Birmingham's famous 1972 concrete megastructure – which criscrosses the M6 and various other slip roads and expressways – makes as much sense from below as it does from above. Probably less so once you add in the Tame River, a fishing lake, three canals, a train track and those swooping forests of pillars.
The underbelly of the Gravelly Hill Interchange is a daunting place to visit alone. There is the grave-like monument to PC Michael Swindells, who was stabbed and killed in 2004 on the Tame Valley Canal while in pursuit of a knife-wielding paranoid schizophrenic. On today's visit there were three or four semi-threatening dirtbikers using it as their playground. Sadly there was litter everywhere – next time, I'll bring a bag.
But it is also desolately beautiful in its own way, with birdlife, an ongoing Bill Drummond artwork, stark lines and angles and reflections, the monolithic grandeur of the concrete supports, and the relentless chunking of the stitched highways carrying 'flying cars' overhead like a preview of a future that never came to be.
This is my fourth or fifth time visiting. The low winter sun brought me out this time but Spag Junction is impressive on every visit – and differently moody .
These 25 photos are from today's winter walk with Photo School. Pete leads walks there every winter, spring, summer and autumn so you get the effect of the changing seasons. The spring walk is on 26 April 2020. Details here…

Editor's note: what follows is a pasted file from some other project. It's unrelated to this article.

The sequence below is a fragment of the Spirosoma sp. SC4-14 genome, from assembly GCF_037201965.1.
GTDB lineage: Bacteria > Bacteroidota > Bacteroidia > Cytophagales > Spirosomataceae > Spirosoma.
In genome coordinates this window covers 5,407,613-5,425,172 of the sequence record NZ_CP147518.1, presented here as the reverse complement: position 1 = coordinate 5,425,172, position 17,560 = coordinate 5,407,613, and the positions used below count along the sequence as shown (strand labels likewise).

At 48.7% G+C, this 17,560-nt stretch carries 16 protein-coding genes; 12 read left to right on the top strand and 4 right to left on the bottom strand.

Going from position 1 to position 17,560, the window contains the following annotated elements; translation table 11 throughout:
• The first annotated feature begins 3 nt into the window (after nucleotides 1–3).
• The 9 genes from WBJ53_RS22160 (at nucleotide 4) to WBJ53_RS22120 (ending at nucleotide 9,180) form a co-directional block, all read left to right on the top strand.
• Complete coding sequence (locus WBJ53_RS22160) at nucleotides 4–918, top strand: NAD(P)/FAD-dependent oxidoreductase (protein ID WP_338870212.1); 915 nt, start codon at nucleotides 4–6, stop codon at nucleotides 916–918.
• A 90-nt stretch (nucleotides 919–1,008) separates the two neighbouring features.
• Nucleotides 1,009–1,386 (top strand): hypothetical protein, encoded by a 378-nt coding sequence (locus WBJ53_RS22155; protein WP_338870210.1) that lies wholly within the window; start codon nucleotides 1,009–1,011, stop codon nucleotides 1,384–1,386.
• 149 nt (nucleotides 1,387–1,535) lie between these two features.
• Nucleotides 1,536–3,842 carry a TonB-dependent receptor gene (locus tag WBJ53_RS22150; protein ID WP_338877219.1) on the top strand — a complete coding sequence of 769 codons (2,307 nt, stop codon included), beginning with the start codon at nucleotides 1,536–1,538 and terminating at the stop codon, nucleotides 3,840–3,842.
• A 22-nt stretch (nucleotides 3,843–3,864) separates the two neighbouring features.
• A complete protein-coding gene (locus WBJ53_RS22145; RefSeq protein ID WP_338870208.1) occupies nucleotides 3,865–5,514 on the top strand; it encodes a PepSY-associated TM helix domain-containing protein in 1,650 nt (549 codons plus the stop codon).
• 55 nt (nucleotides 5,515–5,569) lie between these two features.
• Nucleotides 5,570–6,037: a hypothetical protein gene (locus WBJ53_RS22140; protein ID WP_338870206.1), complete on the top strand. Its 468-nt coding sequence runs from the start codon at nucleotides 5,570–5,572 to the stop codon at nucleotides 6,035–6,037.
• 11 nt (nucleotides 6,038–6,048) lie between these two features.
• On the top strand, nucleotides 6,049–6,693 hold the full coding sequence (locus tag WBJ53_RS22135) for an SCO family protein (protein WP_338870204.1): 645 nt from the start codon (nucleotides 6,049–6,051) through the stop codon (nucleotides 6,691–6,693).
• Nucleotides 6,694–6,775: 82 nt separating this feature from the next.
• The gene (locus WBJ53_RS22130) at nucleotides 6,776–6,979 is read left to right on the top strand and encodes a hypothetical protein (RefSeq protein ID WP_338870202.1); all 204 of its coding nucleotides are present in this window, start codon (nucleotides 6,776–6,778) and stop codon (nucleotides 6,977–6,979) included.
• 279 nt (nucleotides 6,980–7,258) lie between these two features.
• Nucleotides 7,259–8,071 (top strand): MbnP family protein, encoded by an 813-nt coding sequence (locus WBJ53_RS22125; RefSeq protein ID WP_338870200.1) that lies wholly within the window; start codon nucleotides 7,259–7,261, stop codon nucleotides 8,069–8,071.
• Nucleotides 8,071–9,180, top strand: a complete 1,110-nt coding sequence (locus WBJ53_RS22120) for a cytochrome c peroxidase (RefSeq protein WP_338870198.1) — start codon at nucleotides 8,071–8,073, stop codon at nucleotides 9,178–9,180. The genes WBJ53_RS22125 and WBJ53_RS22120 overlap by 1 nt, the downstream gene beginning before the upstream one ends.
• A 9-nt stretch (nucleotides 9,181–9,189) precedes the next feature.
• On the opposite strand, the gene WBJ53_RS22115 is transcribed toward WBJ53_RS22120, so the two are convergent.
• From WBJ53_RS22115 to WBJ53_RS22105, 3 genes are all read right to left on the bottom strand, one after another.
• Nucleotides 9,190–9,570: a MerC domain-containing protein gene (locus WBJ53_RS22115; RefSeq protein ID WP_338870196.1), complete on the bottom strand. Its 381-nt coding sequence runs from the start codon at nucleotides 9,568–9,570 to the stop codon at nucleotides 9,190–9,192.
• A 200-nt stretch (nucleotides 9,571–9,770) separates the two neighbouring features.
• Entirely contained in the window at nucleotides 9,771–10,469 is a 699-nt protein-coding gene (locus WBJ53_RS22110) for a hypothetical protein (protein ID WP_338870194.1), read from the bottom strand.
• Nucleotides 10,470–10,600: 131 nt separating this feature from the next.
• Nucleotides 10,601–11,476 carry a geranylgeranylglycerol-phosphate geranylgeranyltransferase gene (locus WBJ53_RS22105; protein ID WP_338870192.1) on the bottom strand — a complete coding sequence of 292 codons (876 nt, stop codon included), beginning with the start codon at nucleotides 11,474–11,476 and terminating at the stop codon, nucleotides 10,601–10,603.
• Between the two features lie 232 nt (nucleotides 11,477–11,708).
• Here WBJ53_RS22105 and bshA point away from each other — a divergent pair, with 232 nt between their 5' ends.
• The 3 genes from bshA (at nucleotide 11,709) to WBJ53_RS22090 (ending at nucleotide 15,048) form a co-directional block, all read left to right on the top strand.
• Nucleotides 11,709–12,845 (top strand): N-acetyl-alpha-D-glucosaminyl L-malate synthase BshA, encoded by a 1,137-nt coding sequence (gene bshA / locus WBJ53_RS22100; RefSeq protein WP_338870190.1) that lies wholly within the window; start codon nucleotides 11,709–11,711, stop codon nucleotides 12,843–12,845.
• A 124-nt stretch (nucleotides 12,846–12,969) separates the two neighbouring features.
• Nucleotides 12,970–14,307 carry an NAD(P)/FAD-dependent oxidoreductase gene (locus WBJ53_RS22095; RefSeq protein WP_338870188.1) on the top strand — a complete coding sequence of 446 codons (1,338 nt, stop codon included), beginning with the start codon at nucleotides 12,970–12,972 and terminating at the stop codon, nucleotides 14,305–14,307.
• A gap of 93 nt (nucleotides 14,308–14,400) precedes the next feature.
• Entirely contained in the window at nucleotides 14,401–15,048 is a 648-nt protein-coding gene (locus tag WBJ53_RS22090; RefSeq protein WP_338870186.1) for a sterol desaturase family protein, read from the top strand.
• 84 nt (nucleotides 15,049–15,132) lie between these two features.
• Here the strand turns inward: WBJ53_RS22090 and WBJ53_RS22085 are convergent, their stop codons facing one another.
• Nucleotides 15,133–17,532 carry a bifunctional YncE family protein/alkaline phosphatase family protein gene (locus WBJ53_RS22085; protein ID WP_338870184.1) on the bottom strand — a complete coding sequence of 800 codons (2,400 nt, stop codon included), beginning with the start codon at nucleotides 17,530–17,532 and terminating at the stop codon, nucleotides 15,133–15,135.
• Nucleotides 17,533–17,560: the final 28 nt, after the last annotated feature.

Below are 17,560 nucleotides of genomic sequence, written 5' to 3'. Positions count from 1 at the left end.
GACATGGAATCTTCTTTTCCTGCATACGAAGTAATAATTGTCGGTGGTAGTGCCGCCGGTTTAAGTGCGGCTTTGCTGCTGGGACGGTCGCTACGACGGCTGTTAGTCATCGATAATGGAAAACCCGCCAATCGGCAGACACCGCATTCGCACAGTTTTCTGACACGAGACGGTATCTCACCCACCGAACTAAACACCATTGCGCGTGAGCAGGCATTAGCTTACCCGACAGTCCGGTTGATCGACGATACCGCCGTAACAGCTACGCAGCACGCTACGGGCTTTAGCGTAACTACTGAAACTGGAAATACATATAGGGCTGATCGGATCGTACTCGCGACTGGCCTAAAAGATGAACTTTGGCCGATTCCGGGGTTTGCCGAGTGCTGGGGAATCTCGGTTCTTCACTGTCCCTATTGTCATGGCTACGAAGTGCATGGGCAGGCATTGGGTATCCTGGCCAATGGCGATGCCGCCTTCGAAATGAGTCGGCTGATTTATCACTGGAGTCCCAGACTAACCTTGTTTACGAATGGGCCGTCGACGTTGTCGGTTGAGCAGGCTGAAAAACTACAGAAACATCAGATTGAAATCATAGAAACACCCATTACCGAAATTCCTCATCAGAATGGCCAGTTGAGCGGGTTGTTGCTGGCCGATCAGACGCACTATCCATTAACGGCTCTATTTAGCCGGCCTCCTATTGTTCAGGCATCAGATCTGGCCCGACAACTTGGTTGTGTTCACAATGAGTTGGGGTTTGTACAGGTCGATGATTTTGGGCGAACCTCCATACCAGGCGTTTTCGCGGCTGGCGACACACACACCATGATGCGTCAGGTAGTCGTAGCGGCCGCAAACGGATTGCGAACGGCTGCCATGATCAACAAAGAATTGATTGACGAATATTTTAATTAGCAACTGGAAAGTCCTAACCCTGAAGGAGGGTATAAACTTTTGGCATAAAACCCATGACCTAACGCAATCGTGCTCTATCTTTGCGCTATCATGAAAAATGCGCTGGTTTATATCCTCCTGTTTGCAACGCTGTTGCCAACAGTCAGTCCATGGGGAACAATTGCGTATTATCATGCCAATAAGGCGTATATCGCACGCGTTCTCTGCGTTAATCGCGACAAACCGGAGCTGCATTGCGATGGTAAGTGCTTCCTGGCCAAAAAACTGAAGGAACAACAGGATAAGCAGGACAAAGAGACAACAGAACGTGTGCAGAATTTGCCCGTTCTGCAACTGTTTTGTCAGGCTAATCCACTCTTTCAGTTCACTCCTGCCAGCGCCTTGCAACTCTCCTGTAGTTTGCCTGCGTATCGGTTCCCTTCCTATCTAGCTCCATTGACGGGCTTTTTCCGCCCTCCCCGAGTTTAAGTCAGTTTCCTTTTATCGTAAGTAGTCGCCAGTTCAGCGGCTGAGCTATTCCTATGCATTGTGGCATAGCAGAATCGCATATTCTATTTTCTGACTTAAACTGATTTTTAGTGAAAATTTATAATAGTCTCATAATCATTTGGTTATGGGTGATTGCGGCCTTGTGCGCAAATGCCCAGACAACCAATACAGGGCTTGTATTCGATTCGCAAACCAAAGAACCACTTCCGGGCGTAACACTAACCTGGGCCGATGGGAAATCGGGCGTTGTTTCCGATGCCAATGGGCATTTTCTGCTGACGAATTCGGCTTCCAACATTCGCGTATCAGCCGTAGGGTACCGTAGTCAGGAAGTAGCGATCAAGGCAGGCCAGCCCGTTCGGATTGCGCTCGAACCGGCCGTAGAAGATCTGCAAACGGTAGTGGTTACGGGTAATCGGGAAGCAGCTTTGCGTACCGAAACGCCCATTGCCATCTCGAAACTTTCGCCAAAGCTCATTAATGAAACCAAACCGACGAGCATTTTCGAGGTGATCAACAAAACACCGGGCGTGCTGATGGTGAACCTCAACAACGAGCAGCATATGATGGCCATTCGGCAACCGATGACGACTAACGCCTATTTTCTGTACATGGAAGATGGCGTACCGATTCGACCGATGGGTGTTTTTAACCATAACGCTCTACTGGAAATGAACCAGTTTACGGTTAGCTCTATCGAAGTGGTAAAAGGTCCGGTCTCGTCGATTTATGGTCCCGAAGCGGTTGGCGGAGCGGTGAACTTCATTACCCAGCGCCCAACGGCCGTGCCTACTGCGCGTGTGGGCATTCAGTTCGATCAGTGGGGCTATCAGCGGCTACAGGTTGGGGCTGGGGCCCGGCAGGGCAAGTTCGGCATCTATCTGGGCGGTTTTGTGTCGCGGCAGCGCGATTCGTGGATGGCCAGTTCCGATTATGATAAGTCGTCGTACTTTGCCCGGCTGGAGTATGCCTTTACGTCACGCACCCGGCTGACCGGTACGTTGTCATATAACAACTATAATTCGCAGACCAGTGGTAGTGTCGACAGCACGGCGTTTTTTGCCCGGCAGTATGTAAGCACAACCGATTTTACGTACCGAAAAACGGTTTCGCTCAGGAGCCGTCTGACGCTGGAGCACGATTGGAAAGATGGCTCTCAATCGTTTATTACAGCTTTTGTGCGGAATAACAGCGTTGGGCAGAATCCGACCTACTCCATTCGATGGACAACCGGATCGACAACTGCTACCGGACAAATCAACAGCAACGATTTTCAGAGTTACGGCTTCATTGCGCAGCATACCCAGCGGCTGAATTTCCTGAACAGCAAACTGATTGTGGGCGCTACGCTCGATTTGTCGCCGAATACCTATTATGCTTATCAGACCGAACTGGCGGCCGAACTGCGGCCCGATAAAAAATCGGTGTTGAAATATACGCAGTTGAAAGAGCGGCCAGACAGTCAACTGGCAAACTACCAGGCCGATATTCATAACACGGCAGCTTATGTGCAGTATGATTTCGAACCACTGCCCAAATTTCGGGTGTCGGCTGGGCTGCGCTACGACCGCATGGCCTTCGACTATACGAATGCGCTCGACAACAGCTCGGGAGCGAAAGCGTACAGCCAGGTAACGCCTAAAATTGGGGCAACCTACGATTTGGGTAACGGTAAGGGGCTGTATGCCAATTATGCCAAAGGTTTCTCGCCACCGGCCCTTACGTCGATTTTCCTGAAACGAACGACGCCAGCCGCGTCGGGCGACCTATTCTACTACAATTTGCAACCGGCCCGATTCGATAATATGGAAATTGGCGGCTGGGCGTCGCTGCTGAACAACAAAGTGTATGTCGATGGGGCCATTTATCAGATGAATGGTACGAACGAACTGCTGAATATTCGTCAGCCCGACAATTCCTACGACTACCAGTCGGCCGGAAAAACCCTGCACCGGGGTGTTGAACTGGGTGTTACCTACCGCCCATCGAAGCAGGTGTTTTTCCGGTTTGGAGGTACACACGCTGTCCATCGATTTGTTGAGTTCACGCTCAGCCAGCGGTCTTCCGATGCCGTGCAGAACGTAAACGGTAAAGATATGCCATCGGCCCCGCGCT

Modern stories of Victoria/Chamberlain Square, Birmingham #3 – my final and favourite photo narrative started out as a warm up exercise to get my mind into gear. I went to find a distant, deserted corner and found myself in a parallel Chamberlain Square where it was sometimes impossible to tell what was real…
Modern stories of Victoria/Chamberlain Square, Birmingham #2 – the second of three photographic narratives focuses on a group of European students – I think from San Marino – colour-coded yellow by their backpacks. Where were they (location shot)? How did they interact with the environment? Could I get any sneaky close-ups? Achieved more of a documentary feel with this one.
This Sunday sees the fourth and final session (for me) of Photographing the City – Matt and Pete's sociable, how-to photography course set on the streets of Birmingham and featuring a pleasant mix of arty/techy teaching, walking, socialising, photographing stuff (more egs below) and peer review.
So today was week two (of four) of Matt & Pete's Photo School. Last month, we played with finding the decisive moment in street photography, this time it was landscapes and creating huge panoramic vistas using the iconic buildings of Birmingham.
Today was the inaugural five-hour lesson of Matt & Pete's Photo School in which 10 strangers met upstairs in Birmingham's Victoria pub to learn more about photography and how to improve our own efforts.
The framework of the day – after tea and coffee – involved an hour of learning a bit about the technical side of how a camera works, a bit about Henri Cartier-Bresson and a bit about the theory and style of street photography.